clinical features

Last reviewed 01/2018

Most patients present with an acute illness of several days or less frequently, with tiredness or non-specific aches over several weeks or months.

Clinical features can be grouped into:

  • consequences of bone marrow failure - anaemia, bleeding, vulnerability to infection
  • consequences of accumulation of leukaemic cells

The patient with acute lymphoblastic leukaemia is usually a child, whereas the patient with acute myeloid leukaemia is rarely a child.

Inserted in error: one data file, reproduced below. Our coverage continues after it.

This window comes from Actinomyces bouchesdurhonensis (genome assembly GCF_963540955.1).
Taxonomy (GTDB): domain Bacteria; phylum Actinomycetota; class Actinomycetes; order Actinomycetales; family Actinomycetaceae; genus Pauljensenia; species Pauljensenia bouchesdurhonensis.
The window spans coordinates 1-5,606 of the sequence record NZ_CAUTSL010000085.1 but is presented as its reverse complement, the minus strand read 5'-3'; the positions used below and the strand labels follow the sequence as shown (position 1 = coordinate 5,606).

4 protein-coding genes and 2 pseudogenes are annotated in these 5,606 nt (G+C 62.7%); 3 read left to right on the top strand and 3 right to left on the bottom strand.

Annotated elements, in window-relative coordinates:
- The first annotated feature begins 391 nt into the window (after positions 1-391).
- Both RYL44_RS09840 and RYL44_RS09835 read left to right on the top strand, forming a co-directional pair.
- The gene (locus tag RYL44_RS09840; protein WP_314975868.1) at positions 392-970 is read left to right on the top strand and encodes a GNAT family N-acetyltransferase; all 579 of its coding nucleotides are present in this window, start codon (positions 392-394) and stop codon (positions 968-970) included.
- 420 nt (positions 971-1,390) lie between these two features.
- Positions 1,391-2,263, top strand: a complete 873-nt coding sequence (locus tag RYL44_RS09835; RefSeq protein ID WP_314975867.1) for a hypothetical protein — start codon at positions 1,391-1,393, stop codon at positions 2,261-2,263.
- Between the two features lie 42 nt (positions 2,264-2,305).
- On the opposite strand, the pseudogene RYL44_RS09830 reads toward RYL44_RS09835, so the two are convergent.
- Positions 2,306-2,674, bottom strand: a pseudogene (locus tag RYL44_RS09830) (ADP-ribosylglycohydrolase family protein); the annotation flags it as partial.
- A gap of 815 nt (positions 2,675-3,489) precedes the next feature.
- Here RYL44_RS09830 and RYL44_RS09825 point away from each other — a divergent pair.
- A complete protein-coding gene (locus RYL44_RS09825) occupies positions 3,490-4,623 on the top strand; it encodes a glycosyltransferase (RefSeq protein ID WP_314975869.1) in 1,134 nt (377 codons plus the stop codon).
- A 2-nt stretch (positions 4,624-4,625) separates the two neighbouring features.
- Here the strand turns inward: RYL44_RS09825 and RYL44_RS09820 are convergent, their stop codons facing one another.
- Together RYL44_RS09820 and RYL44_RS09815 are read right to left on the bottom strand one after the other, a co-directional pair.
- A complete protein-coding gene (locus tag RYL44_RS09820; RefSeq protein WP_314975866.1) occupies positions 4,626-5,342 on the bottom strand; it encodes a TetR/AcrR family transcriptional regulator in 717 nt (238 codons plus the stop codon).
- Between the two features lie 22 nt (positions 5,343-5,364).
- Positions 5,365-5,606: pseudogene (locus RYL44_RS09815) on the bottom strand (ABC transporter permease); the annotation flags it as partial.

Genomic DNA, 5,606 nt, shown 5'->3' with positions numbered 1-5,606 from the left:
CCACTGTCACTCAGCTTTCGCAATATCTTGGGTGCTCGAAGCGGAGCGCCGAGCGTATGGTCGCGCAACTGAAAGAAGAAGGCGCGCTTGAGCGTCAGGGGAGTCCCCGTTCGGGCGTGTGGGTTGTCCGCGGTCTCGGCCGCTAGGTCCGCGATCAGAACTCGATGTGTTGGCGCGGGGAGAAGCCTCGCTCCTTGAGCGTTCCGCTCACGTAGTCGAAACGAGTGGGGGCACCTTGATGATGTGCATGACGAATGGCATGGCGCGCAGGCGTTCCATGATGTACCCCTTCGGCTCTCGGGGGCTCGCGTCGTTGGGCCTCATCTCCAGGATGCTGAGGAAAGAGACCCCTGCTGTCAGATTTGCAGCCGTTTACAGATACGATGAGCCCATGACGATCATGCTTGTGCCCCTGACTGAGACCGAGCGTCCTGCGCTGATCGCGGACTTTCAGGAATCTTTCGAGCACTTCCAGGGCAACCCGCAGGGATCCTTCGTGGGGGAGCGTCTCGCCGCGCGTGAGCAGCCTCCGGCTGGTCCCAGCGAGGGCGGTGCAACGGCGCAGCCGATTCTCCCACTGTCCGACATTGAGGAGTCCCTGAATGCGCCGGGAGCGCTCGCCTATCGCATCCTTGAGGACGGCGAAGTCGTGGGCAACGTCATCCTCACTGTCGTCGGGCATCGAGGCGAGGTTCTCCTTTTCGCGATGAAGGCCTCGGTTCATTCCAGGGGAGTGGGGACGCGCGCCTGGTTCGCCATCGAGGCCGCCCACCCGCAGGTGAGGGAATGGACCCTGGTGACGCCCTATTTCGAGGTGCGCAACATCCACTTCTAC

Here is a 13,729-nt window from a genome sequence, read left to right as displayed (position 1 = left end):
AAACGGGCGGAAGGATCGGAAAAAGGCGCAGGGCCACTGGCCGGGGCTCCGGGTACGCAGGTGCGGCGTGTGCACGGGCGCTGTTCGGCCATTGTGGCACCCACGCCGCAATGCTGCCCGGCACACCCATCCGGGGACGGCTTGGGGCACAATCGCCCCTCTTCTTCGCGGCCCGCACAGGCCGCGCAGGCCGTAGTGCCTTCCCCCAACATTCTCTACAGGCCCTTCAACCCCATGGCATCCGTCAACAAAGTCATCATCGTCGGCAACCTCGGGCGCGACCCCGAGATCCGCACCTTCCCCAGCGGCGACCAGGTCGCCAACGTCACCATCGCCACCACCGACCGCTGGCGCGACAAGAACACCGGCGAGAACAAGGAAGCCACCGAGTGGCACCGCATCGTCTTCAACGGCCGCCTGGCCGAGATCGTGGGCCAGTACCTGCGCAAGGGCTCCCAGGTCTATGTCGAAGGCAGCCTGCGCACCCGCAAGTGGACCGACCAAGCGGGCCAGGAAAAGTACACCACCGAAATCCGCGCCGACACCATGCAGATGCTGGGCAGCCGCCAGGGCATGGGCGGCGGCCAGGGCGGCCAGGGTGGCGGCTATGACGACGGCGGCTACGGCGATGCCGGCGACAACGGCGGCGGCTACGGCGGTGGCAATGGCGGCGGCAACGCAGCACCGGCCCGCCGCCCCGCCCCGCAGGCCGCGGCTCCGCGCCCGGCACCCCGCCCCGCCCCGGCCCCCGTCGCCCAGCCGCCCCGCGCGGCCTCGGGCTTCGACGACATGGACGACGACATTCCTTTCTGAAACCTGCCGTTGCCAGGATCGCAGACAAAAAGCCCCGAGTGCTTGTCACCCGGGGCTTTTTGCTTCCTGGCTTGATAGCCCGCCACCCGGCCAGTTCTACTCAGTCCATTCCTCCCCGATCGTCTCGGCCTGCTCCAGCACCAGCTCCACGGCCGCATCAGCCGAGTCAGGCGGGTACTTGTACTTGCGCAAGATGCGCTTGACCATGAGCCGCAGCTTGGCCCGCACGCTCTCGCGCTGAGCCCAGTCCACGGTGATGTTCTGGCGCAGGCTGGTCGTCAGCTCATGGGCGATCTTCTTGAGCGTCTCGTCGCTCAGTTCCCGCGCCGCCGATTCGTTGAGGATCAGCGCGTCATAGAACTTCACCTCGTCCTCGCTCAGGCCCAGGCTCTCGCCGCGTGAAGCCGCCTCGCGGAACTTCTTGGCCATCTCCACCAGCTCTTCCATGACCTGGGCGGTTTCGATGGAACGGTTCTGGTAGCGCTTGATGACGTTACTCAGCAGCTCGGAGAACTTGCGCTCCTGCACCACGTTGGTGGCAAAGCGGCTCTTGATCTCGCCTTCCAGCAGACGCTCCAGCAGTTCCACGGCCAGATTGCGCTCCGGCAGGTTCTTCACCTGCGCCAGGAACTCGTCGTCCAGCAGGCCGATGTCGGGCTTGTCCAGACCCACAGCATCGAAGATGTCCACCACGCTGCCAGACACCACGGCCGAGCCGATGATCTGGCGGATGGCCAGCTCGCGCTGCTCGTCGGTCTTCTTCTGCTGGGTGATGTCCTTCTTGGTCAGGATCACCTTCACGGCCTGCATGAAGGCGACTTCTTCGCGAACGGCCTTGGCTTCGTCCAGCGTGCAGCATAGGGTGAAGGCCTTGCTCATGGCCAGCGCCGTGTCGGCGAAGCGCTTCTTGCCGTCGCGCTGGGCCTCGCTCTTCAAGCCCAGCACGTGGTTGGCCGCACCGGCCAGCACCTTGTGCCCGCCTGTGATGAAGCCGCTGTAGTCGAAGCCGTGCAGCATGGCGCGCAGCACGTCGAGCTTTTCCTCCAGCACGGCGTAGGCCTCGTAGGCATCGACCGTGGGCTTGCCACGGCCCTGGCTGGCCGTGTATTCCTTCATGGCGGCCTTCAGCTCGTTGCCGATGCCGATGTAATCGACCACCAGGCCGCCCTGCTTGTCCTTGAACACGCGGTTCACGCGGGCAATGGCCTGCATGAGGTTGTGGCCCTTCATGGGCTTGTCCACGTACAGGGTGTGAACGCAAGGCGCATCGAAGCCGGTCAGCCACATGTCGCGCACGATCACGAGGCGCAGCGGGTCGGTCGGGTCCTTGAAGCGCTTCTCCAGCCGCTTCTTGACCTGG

Although the marrow is usually extensively replaced by leukaemic cells, bone-related symptoms are uncommon. Rarely there may be bone tenderness in childhood ALL.

A common presentation of childhood ALL is with joint and muscle pain. ALL does not infiltrate extra-medullary tissues - lymph nodes, spleen, liver, meninges - as much as AML.

T cell ALL with mediastinal mass may present with stridor and wheezing, pericardial effusions, and superior vena cava syndrome (1).

CNS and gastrointestinal involvement may be increased in patients with mature B cell ALL. Chin numbness is also indicative of mature B cell ALL (2).